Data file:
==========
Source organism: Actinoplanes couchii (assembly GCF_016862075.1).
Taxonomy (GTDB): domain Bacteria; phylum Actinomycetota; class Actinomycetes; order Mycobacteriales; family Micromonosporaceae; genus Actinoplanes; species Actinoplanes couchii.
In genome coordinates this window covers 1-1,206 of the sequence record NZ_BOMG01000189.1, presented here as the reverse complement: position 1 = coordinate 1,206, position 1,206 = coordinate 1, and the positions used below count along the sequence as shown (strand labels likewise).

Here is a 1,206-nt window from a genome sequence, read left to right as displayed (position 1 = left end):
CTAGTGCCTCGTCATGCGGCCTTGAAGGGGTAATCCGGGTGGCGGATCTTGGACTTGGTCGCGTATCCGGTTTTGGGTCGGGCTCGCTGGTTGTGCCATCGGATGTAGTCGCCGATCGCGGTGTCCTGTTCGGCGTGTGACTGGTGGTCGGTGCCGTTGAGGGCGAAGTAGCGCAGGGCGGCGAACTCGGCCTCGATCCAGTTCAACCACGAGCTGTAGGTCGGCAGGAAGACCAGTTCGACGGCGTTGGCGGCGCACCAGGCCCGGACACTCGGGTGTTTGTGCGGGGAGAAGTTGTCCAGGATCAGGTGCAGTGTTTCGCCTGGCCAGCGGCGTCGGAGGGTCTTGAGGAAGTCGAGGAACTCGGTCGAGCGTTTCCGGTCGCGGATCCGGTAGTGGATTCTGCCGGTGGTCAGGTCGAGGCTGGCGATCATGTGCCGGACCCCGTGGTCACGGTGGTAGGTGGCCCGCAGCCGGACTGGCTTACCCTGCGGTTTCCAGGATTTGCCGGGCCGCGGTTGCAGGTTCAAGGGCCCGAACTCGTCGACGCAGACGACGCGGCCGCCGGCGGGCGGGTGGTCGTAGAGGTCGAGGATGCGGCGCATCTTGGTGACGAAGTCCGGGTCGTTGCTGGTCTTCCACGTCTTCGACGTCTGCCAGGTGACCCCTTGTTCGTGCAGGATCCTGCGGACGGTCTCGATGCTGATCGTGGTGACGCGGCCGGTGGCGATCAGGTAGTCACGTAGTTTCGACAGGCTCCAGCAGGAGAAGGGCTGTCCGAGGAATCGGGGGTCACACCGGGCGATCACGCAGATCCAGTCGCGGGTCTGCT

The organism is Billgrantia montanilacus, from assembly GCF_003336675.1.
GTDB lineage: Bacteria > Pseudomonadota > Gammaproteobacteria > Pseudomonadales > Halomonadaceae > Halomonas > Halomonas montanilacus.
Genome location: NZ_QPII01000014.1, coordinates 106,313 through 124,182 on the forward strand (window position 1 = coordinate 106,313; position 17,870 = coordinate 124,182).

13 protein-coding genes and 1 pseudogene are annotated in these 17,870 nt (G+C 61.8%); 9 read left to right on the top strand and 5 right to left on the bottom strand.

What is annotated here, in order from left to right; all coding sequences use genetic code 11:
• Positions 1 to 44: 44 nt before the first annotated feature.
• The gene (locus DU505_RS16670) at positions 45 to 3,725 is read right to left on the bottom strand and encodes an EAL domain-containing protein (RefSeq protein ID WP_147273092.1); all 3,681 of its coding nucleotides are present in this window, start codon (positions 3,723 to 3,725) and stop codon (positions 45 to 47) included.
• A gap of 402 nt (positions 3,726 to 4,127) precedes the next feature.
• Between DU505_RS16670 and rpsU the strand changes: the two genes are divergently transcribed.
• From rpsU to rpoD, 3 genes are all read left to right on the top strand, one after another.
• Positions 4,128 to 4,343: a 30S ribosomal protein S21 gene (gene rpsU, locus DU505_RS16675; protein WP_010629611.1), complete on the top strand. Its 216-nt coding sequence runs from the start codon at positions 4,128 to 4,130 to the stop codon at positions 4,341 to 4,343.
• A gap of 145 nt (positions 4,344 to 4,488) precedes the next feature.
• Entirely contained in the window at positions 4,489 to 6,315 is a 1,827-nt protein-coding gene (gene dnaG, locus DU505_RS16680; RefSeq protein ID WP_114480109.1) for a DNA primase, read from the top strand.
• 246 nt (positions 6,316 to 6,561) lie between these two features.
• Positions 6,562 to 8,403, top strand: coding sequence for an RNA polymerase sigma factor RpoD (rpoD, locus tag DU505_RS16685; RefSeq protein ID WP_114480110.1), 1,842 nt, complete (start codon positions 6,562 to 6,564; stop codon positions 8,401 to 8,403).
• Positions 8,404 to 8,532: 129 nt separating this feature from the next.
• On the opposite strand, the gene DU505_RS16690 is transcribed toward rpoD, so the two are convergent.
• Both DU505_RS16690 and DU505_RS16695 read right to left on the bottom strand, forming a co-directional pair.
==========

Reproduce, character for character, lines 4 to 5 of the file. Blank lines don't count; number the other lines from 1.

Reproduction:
Here is a 1,206-nt window from a genome sequence, read left to right as displayed (position 1 = left end):
CTAGTGCCTCGTCATGCGGCCTTGAAGGGGTAATCCGGGTGGCGGATCTTGGACTTGGTCGCGTATCCGGTTTTGGGTCGGGCTCGCTGGTTGTGCCATCGGATGTAGTCGCCGATCGCGGTGTCCTGTTCGGCGTGTGACTGGTGGTCGGTGCCGTTGAGGGCGAAGTAGCGCAGGGCGGCGAACTCGGCCTCGATCCAGTTCAACCACGAGCTGTAGGTCGGCAGGAAGACCAGTTCGACGGCGTTGGCGGCGCACCAGGCCCGGACACTCGGGTGTTTGTGCGGGGAGAAGTTGTCCAGGATCAGGTGCAGTGTTTCGCCTGGCCAGCGGCGTCGGAGGGTCTTGAGGAAGTCGAGGAACTCGGTCGAGCGTTTCCGGTCGCGGATCCGGTAGTGGATTCTGCCGGTGGTCAGGTCGAGGCTGGCGATCATGTGCCGGACCCCGTGGTCACGGTGGTAGGTGGCCCGCAGCCGGACTGGCTTACCCTGCGGTTTCCAGGATTTGCCGGGCCGCGGTTGCAGGTTCAAGGGCCCGAACTCGTCGACGCAGACGACGCGGCCGCCGGCGGGCGGGTGGTCGTAGAGGTCGAGGATGCGGCGCATCTTGGTGACGAAGTCCGGGTCGTTGCTGGTCTTCCACGTCTTCGACGTCTGCCAGGTGACCCCTTGTTCGTGCAGGATCCTGCGGACGGTCTCGATGCTGATCGTGGTGACGCGGCCGGTGGCGATCAGGTAGTCACGTAGTTTCGACAGGCTCCAGCAGGAGAAGGGCTGTCCGAGGAATCGGGGGTCACACCGGGCGATCACGCAGATCCAGTCGCGGGTCTGCT